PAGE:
A decrease in sex drive can develop due to medical conditions or as the result of psychological or emotional issues. Inhibited sexual desire is a type of sexual dysfunction that affects both men and women. A reduction in sexual desire is most often associated with diminishing levels of testosterone in aging men, and menopausal transitions (reduced estrogen levels) in women who may also be sensitive to reduced testosterone levels. Chronic illnesses and chronic pain can also lead to a decrease in sex drive, likely through a combination of physical and psychological stressors. Additionally, certain medications such as some antidepressants can also reduce libido.

Sexual Dysfunction Symptoms

The symptoms of low libido often mimic those experienced during and menopause and afterwards, and can range from non-existent, to mild, to severe. Common menopausal symptoms include:2

  • Hot flashes
  • Sleep disturbances (insomnia)
  • Emotional changes, such as mood swings or irritability
  • A change in sexual interest or response
  • Problems with concentration and memory that may be linked to sleep loss and/or fluctuating hormones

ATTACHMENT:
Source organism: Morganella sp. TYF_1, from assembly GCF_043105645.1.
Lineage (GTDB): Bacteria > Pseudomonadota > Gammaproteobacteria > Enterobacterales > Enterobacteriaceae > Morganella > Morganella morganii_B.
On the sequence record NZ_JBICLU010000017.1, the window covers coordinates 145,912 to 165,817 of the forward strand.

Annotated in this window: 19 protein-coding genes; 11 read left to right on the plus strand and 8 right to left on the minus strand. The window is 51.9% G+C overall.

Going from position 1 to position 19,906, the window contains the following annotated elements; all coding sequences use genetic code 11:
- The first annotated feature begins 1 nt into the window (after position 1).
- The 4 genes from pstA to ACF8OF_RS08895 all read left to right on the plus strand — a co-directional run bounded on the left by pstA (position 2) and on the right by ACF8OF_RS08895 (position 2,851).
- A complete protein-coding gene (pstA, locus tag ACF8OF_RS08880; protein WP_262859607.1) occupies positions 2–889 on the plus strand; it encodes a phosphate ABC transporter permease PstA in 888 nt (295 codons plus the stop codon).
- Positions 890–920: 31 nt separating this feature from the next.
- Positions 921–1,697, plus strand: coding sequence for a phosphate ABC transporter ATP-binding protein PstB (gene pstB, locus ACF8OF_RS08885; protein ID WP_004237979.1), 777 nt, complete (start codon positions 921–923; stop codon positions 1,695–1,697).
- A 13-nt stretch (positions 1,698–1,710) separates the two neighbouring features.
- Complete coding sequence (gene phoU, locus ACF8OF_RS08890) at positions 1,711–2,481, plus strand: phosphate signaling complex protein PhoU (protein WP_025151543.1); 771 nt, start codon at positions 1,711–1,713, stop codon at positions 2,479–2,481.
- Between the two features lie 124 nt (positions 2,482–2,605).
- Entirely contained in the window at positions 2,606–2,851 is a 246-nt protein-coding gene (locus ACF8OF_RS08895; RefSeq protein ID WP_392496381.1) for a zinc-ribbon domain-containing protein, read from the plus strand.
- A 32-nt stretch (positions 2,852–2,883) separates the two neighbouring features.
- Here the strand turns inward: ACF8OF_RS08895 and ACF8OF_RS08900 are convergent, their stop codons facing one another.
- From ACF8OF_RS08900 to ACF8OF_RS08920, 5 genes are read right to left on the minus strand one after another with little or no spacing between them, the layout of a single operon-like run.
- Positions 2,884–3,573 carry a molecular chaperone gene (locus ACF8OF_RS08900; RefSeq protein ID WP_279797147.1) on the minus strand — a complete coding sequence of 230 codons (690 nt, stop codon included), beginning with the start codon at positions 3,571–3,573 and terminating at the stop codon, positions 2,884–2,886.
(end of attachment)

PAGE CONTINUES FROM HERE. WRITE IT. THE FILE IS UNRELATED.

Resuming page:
• Headaches
  • Rapid, or irregular heartbeat (tachycardia)

After you stop having menstrual periods, you may get other post-menopausal symptoms include, the most common of which include:3

  • Drying and thinning of the skin, caused by lower collagen production
  • Vaginal and urinary tract changes
  • Vaginal dryness, irritation, and itching An increased risk of vaginal and urinary tract infections (UTIs)
  • Pain during sexual activity

Sexual Dysfunction Treatment

Some medications work to increase vaginal lubrication and relax vaginal muscles, where as others contain testosterone to increase sex drive4 or estrogen to improve sensation, lubrication, and sexual interest.5 A simple balancing of different hormones can also be the solution. Topical libido enhancers are an appealing alternative to oral medications. Inconsistent dosing and possible side effects can be eliminated with topical creams that are applied locally to increase sensitivity and blood flow.